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Rejecting Jane

For what it’s worth: David Lassman, director of the Jane Austen Festival in Bath, submitted copies of Austen’s novels to 18 publishers in the U.K., changing only names and titles. Only one of the editors to receive the submissions appeared to recognize the work as Austen’s, and none expressed interest in publication. One of the editors did allow (tongue in cheek?) that the manuscript “seems like a really original and interesting read.”

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UPDATE: In a similar spirit: The Gilgamesh epic is “dated and confusing.”

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Interview with Julio Cortazar

Two hours with Julio! (In Spanish.)

Dharma Bummed

memory babeGerald Nicosia asserts that Viking Penguin and the estate of Jack Kerouac are “deliberately removing my name from books on the Beat generation and Jack Kerouac.” The Kerouac estate was passed to his third wife, but Nicosia had supported a failed claim to the estate by the author’s daughter, who argued that the will in question was forged. Nicosia also criticized the estate for selling off portions of Kerouac’s archives, such as the original On the Road typewriter scroll, which was sold for $2.4 million.

Nicosia published Memory Babe, his biography of Kerouac, with Grove Press in 1977 (the book was reprinted by University of California Press in 1994). He says that Viking Penguin is deliberately suppressing references to his book. “What Viking Penguin is doing,” he adds, “violates the spirit of the Beats, who stood for openness.”

The truth of the matter appears difficult to establish, but it does appear someone is lying. According to Nicosia, John Leland, author of Why Kerouac Matters, confessed to him in a phone call that Penguin editor Paul Slovak pressured him to remove or change citations to Nicosia. But Leland says that “No one at Viking Penguin ever asked me to remove his name,” Leland said. “I told Nicosia that there were several citations to his book in Why Kerouac Matters. There is one in the text and one in the bibliographical essay. That’s all there ever was.”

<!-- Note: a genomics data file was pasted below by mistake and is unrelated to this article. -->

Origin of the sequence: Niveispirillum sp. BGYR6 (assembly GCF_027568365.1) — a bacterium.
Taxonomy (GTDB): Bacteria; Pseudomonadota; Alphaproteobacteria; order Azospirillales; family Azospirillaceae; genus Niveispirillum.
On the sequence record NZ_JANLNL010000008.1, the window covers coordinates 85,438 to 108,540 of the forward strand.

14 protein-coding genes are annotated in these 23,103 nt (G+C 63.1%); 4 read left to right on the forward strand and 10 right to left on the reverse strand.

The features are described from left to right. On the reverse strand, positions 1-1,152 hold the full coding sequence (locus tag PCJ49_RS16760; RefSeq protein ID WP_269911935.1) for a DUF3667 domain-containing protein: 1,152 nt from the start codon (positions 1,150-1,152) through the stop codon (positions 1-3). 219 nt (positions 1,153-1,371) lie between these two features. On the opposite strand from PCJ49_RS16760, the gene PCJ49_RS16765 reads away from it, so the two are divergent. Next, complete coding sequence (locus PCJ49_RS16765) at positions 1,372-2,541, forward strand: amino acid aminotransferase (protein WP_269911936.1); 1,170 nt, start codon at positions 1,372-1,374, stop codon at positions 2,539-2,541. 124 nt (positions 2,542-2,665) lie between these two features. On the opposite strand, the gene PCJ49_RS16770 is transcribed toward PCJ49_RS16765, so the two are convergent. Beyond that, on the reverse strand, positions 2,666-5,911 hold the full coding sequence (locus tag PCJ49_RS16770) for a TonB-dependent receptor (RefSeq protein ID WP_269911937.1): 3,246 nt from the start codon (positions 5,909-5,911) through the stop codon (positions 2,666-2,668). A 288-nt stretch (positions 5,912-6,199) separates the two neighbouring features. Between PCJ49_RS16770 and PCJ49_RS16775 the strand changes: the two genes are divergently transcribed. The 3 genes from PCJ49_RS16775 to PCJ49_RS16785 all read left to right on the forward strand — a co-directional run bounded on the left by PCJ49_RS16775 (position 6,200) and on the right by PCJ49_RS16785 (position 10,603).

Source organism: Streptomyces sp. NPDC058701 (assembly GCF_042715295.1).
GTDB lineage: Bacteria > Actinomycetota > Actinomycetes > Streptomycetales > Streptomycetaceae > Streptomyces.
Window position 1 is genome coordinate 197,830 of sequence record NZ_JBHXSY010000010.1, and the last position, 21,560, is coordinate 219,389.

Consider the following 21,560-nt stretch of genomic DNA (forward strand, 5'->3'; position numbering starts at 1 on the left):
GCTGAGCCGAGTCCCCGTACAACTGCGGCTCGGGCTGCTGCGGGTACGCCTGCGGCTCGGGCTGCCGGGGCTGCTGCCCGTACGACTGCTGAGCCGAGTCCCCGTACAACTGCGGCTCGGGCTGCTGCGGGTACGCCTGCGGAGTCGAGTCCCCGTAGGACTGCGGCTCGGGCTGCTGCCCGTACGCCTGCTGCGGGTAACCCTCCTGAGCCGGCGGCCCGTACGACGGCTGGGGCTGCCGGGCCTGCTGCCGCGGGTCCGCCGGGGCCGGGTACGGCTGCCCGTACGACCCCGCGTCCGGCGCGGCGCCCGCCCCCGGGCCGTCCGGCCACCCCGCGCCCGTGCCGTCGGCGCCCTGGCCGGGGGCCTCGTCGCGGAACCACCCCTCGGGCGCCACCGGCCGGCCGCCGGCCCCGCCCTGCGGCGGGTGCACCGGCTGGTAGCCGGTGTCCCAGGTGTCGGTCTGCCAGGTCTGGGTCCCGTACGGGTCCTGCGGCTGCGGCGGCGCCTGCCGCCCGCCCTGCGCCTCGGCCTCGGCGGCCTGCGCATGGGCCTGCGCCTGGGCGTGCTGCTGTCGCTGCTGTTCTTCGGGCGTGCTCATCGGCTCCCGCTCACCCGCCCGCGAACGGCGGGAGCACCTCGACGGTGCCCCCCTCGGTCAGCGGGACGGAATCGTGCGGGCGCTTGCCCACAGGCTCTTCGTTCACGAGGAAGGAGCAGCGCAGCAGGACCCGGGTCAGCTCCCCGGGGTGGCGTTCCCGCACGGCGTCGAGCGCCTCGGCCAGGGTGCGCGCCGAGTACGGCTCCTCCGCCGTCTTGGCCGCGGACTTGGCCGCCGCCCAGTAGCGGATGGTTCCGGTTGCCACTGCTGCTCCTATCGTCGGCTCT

The fiftieth anniversary of On the Road‘s original publication will occur September 5.

Information in this post is via an article by Heidi Benson in the San Francisco Chronicle.

Is It Serious?

muck monsterAlthough BoingBoing has already copied the entire article (under the heading “Ursula LeGuin rips into Slate Magazine”), this post “on serious literature,” which appears on the Ansible website, is marked “copyright Ursula K. Le Guin, 2007.” So I will quote just an excerpt. It pertains to the issue of whether genre fiction is serious writing, which is not merely an abstract concern. My friend Rod Clark, editor of Rosebud magazine, has lost some sources of funding because of his refusal to exclude genre fiction from his journal.

Something woke her in the night. Was it steps she heard, coming up the stairs? … As she heard the click of heel bones that had broken through rotting flesh, she knew what it was. But it was dead, dead! God damn that Chabon, dragging it out of the grave where she and the other serious writers had buried it to save serious literature from its polluting touch, the horror of its blank, pustular face, the lifeless, meaningless glare of its decaying eyes! What did the fool think he was doing? Had he paid no attention at all to the endless rituals of the serious writers and their serious critics — the formal expulsion ceremonies, the repeated anathemata, the stakes driven over and over through the heart, the vitriolic sneers, the endless, solemn dances on the grave? … Could it be that that Chabon, just because some mad fools gave him a Pulitzer, had forgotten the sacred value of the word mainstream? …

Read the full post.

Borges and the Maya Pyramids

borges by tom christensen

When Borges (1899-1986) was eighty he visited Mexico for a week of talks, conferences, and tributes. He decided to visit the Maya site of Uxmal, although his hosts warned him that it would be an arduous trip involving taxis, airplanes, jeeps, and who knows what. But he insisted and arrived at the site as the sun was setting. Borges — who was completely blind in his last decades — sat quietly in front of the pyramids for an hour or so. Then he rose and thanked his hosts for an unforgettable experience.

More on Uxmal at Buried Mirror
Based on a post at El Libro de Geno

Recalling Malcolm Lowry

lowry under the volcano coverFifty years and a few days ago, on June 26, 1957, after a night of heavy drinking, Malcolm Lowry died. Within a decade his books — or at least Under the Volcano — would be widely read, but at the time none of his books was in print.

Ellis, at the Sharp Side, has marked the anniversary of Lowry’s death with a good short overview.